I felt a certain admiration for Pope Benedict as I listened to his final address to the public in St. Peter’s Square. He seemed remarkably honest about the problems in the Vatican which he felt he no longer had the energy to deal with. I’ve watched a lot of high-achievers unable to recognize that they have passed their peak, that it is time to step down, and I thought there was a courageous honesty in that shy smile.
At the same time, something else bothered me. Benedict kept talking about his following the voice of God, and urging his listeners to do the same.
But the age-old question remained un-addressed. The RC Church teaches that we must follow our conscience, no matter how isolated it may make us, no matter what authorities may say, no matter what the cost. So it is no defense that some action may have been legal, if at the same time it was immoral. It was not a defense to say that one was ordered to shove 14 million people into gas chambers during World War II. Or ordered by one’s husband to beat one’s one child to death. It is not a defense simply to follow custom, even if it is a religious custom.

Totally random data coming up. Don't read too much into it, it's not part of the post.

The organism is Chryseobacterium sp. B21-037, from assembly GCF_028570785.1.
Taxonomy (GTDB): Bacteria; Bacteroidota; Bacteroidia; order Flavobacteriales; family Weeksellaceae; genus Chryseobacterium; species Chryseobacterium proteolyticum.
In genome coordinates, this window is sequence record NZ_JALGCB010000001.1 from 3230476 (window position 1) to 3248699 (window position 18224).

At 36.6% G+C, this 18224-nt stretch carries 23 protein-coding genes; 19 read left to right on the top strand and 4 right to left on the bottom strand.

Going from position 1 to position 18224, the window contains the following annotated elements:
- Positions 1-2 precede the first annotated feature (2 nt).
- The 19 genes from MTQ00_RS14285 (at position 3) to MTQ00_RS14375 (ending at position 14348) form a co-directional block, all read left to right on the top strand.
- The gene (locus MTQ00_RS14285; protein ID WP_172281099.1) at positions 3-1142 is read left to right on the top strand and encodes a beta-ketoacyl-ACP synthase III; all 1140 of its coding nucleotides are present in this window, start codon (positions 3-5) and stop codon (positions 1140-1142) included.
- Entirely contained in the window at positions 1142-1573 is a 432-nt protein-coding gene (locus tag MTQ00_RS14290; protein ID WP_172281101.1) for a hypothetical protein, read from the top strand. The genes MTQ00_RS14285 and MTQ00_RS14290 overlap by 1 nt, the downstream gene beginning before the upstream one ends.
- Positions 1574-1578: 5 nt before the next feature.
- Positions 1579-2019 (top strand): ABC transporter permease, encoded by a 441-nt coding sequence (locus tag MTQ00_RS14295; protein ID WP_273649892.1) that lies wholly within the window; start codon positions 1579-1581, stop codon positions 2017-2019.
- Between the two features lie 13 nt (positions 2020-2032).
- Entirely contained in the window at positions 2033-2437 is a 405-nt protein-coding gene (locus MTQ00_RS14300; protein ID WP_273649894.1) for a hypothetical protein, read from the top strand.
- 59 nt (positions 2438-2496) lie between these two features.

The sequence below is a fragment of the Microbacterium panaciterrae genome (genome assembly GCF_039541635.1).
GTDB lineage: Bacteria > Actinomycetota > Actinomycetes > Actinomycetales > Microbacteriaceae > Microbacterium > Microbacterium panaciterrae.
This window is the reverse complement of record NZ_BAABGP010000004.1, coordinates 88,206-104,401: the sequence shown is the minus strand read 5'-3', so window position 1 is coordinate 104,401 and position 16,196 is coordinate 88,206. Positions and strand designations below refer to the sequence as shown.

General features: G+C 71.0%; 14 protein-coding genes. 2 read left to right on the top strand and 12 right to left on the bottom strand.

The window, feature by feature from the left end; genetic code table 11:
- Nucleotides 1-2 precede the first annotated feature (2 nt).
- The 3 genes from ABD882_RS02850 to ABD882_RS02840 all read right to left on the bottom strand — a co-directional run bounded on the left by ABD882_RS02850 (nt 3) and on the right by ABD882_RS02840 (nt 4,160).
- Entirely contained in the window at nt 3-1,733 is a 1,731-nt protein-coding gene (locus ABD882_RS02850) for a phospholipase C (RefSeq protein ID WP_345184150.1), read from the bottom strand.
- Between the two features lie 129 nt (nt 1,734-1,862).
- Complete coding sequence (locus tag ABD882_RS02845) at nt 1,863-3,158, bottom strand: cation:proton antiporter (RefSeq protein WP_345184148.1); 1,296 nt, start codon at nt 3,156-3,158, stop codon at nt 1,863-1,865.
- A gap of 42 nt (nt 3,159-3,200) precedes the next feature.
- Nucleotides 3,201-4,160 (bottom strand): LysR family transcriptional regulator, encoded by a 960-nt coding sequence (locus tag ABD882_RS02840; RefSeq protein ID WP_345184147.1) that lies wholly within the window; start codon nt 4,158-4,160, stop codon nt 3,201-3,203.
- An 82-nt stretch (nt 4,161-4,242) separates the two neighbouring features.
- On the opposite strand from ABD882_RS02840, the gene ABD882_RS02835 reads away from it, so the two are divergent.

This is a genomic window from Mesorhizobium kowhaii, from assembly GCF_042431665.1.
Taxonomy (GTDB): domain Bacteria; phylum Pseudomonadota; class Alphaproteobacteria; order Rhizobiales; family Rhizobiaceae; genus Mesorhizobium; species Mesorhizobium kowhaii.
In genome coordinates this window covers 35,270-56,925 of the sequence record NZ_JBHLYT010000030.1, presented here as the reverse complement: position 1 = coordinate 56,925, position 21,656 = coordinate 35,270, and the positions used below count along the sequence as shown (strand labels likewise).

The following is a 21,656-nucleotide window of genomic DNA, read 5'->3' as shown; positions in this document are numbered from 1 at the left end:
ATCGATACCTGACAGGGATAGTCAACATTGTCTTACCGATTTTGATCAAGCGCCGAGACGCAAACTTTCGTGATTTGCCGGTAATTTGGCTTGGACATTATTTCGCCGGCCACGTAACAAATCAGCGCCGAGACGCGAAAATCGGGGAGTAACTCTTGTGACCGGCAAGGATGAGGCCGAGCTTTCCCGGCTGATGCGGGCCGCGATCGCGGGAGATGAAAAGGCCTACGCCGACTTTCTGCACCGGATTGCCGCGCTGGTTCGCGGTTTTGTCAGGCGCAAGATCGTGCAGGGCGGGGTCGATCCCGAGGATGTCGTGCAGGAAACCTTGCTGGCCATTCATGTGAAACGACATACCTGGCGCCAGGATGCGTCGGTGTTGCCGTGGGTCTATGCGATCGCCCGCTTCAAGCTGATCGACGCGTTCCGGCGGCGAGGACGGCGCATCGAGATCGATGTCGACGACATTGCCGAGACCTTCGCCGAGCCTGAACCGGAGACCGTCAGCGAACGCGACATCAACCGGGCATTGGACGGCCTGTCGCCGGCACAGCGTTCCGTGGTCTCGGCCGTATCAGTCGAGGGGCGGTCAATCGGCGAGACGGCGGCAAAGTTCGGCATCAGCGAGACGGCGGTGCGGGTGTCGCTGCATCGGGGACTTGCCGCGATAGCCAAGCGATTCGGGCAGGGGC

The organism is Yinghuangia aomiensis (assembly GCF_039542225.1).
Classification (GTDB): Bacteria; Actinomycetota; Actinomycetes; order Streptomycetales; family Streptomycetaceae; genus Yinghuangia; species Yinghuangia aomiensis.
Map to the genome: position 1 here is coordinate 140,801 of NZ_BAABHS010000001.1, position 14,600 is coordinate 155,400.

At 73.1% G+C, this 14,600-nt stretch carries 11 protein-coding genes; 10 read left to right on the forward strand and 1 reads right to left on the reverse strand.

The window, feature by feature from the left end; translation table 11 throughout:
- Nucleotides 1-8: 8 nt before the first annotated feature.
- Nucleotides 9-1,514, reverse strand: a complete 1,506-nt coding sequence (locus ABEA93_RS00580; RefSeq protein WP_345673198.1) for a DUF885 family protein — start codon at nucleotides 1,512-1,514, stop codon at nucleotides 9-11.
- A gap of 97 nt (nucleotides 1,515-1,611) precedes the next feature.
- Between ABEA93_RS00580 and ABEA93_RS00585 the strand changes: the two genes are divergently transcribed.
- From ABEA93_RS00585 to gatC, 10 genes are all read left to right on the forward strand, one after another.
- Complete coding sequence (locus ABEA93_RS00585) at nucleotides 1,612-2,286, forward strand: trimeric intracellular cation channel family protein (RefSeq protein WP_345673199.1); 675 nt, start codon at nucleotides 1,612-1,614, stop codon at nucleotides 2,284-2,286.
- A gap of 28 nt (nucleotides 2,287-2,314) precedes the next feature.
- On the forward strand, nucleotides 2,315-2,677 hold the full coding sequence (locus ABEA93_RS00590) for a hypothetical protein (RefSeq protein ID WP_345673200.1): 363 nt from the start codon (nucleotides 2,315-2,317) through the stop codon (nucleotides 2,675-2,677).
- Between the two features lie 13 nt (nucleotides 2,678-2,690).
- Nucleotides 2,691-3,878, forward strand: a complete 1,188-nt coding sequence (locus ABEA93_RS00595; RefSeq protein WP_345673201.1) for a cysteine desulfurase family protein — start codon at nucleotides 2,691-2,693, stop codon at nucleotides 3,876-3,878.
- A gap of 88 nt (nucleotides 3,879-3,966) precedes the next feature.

The question, though, is how one knows if what one is listening to is the voice of God. Cromwell was convinced he was listening to the voice of God. The man who shot President Reagan believed he had heard the voice of God telling him to do it. Men and women put to death by the Inquisition of the Church died because they believed they had heard the voice of God. Today thousands of terrorists believe they are being called by God to be martyrs. Our own military personnel often believe that they are doing the work of God.
I can understand saying that I hope I am responding to the voice of God. But that’s not what the pope said. He said he was responding to the voice of God. That sounds like a kind of arrogance to me that makes me very nervous.
It’s that attitude that makes it possible for Church officials to exercise power by decreeing that disagreeing with them is to disagree with God. It’s the grounds on which even today priests and nuns have been silenced or excommunicated for disagreeing with the Vatican about married priests, or the ordination of women, or the literal truth of the virgin birth of Jesus, or the right of divorced people who have remarried to receive the sacraments.